Washington - The need to protect voter rights in the face of attempts to suppress and intimidate voters -- especially minority voters -- is crucial this election year, People For the American Way Foundation (PFAWF) president Ralph G. Neas said today at a Capitol Hill news conference with members of the Congressional Black Caucus and House Minority Whip Steny Hoyer of Maryland.
"Every day, new reports come in from across the country. Today we see that there were restrictions on voter registrations of Native Americans at federal hospitals, and that planned anti-terror measures could have the effect of discouraging voter turnout," Neas said, referring to reports in today's Washington Post. "In every election, there are those who try to keep people away from the polls. The best response is vigilance -- turning the hard light of public scrutiny on such efforts before the election takes place."
The election problems in Florida and elsewhere that led to the disenfranchisement of some four million American voters in the 2000 elections cast a harsh spotlight on flaws in our voting system, from illegal actions and incompetence by public officials to outdated machines and inadequate voter education. As election officials nationwide struggle to put new voting technology into place, redesign confusing ballots and educate voters, the opportunities for voter intimidation and suppression have proliferated along with opportunities for disenfranchisement caused by voter confusion and technical problems, as documented in a joint PFAWF and NAACP report, ". 
All these issues demonstrate the urgent need for voter rights advocacy and voter education and empowerment programs. PFAWF is a founding member of the Election Protection coalition, the nation's most far-reaching effort to protect voter rights from now through Election Day and beyond. The historic, nonpartisan program provides:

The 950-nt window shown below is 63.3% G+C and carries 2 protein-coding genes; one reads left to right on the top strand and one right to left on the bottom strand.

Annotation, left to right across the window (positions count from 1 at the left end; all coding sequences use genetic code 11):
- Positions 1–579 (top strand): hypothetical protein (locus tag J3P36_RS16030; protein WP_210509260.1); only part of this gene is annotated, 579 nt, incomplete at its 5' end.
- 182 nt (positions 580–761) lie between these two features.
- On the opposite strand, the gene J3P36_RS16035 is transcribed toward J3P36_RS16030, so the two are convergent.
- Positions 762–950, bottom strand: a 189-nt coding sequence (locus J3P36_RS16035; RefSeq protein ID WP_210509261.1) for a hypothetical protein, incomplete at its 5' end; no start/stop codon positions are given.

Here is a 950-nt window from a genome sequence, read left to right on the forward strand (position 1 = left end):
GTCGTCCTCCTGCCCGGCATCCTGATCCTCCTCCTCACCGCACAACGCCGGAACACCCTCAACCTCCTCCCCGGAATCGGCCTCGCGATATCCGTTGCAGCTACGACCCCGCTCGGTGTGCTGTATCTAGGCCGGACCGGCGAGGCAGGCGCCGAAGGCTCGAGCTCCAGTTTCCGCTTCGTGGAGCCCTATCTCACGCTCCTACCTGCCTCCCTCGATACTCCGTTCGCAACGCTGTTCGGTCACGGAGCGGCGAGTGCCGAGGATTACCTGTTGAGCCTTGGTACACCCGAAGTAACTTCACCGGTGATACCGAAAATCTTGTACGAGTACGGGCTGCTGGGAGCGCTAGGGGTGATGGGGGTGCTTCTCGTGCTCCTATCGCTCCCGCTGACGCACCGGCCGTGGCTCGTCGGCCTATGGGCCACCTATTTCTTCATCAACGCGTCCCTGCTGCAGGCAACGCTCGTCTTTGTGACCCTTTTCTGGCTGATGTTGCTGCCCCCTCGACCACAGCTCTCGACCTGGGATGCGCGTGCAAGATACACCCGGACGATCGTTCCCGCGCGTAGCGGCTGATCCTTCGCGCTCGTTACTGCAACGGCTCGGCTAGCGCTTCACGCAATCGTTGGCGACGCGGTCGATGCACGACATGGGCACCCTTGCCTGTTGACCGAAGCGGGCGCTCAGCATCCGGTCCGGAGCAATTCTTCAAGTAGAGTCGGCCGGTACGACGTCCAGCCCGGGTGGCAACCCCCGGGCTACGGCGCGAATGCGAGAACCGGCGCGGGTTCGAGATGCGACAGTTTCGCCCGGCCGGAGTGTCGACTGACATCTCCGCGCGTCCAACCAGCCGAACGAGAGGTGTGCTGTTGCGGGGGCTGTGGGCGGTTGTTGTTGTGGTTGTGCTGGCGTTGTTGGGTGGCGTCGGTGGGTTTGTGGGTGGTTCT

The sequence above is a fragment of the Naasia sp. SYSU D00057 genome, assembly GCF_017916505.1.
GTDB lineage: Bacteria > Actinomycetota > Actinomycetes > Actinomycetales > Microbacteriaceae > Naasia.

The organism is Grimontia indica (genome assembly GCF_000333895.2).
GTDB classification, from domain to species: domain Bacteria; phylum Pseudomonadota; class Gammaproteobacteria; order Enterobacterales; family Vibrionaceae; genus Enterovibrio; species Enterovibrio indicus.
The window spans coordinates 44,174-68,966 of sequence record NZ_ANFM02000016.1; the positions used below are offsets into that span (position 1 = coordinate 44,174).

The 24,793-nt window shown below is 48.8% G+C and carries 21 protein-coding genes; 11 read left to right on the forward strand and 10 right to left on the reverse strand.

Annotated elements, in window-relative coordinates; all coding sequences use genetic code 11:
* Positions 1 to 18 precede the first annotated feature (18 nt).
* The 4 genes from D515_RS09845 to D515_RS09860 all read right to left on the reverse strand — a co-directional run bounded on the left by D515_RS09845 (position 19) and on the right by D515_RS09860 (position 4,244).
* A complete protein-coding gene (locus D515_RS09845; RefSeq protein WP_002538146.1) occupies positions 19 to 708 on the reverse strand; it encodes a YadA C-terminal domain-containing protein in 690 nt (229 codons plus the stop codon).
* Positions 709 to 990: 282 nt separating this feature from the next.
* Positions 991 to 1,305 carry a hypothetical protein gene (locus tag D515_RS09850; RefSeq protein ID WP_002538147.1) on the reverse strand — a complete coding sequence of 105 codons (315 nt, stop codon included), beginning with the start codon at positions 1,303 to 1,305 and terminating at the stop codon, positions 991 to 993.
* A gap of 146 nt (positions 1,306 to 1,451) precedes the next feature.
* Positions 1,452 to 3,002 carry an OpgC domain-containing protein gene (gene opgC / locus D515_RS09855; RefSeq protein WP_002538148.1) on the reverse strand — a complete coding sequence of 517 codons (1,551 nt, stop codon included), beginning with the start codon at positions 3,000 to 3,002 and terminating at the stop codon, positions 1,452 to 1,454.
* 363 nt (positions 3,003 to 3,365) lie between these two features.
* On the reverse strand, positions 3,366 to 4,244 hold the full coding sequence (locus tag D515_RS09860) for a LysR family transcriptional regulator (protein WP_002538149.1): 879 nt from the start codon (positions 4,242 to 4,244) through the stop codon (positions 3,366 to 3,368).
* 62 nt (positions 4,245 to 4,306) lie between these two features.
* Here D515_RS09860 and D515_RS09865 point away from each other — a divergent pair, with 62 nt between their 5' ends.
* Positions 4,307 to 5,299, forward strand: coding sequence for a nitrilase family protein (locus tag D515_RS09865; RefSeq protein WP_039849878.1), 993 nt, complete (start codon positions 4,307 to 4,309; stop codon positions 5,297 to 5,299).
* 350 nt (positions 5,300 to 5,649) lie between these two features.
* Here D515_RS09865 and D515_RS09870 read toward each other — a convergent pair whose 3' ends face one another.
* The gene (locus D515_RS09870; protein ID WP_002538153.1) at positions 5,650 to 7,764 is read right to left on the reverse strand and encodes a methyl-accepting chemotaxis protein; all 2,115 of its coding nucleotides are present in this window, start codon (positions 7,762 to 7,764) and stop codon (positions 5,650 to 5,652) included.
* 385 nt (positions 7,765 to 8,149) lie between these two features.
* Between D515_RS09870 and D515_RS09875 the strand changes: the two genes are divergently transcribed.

- A toll-free number, 1-866-OUR-VOTE, with free, immediate and multi-lingual assistance to help voters with questions about registration and voting, and assist voters who encounter barriers to the ballot box.
- More than five million "Voters' Bills of Rights" with state-specific information, distributed by coalition partners across the nation.
- 25,000 trained poll monitors, including 5,000 lawyers and law students, to watch for problems and assist voters on the spot at more than 3,500 African-American and Latino precincts in at least 17 states.
- Civil rights lawyers and advocates to represent voters in lawsuits, preserve access to the polls, expose and prevent voter intimidation, solve problems with new voting machines, technology and ballot forms, and protect voter rights from now through Election Day.
- The www.electionprotection2004.com  web site, where voter education materials and resources can be downloaded, and volunteers can sign up to contribute their time, talents and money to safeguard a fair election process in 2004. Soon this web site will also provide information on poll locations, the type of machines used at that location, and information on how to use that machine.
- The American Bar Association, the National Bar Association, and the Hispanic Bar Association have all endorsed this vital initiative that goes to the heart and soul of our democracy.
Election Protection draws its strength from a coalition of more than 100 national, state and local partners. Coalition partners include: People For the American Way Foundation, NAACP, the Lawyers' Committee for Civil Rights Under Law, the Voter Protection Project of America's Families United, the National Coalition on Black Civic Participation, the AFL-CIO, the Advancement Project, Working Assets, the Mexican American Legal Defense and Educational Fund, the NAACP Legal Defense and Educational Fund, the National Council of La Raza, the NAACP National Voter Fund, the League of United Latin American Citizens, the League of Women Voters and Common Cause.